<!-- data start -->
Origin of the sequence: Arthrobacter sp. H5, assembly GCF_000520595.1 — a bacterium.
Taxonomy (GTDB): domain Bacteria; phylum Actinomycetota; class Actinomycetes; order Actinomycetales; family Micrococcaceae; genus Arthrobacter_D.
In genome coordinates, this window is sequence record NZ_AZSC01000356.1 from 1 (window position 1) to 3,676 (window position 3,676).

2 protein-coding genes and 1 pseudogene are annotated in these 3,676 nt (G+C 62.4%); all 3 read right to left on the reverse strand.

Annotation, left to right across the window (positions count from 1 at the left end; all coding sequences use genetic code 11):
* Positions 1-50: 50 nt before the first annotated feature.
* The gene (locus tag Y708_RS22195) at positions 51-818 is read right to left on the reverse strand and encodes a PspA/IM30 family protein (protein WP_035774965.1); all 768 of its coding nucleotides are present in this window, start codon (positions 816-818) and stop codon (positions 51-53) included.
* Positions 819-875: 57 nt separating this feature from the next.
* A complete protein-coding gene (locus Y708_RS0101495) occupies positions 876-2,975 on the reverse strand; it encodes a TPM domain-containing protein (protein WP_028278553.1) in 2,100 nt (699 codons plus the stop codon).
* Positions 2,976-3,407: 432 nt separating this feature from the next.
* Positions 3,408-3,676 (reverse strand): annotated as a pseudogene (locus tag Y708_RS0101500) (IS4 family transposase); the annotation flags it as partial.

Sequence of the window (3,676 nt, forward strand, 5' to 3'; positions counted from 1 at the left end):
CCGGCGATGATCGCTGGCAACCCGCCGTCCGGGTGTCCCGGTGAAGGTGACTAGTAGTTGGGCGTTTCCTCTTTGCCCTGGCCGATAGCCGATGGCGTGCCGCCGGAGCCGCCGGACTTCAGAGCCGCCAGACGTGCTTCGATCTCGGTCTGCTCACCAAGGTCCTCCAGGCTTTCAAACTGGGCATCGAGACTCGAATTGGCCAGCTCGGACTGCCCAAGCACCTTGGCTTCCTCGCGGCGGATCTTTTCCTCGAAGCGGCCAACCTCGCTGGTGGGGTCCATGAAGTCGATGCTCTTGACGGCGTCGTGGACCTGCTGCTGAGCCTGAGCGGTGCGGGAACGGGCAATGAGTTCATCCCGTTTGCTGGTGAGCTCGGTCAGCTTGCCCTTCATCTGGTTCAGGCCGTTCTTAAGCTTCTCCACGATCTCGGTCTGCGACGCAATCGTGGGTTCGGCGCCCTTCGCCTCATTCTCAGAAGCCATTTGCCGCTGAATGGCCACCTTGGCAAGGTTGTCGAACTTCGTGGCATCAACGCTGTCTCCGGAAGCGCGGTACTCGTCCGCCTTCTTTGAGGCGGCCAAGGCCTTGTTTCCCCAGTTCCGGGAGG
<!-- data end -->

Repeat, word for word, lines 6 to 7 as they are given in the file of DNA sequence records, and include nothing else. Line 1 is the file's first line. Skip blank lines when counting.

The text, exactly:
* Positions 1-50: 50 nt before the first annotated feature.
* The gene (locus tag Y708_RS22195) at positions 51-818 is read right to left on the reverse strand and encodes a PspA/IM30 family protein (protein WP_035774965.1); all 768 of its coding nucleotides are present in this window, start codon (positions 816-818) and stop codon (positions 51-53) included.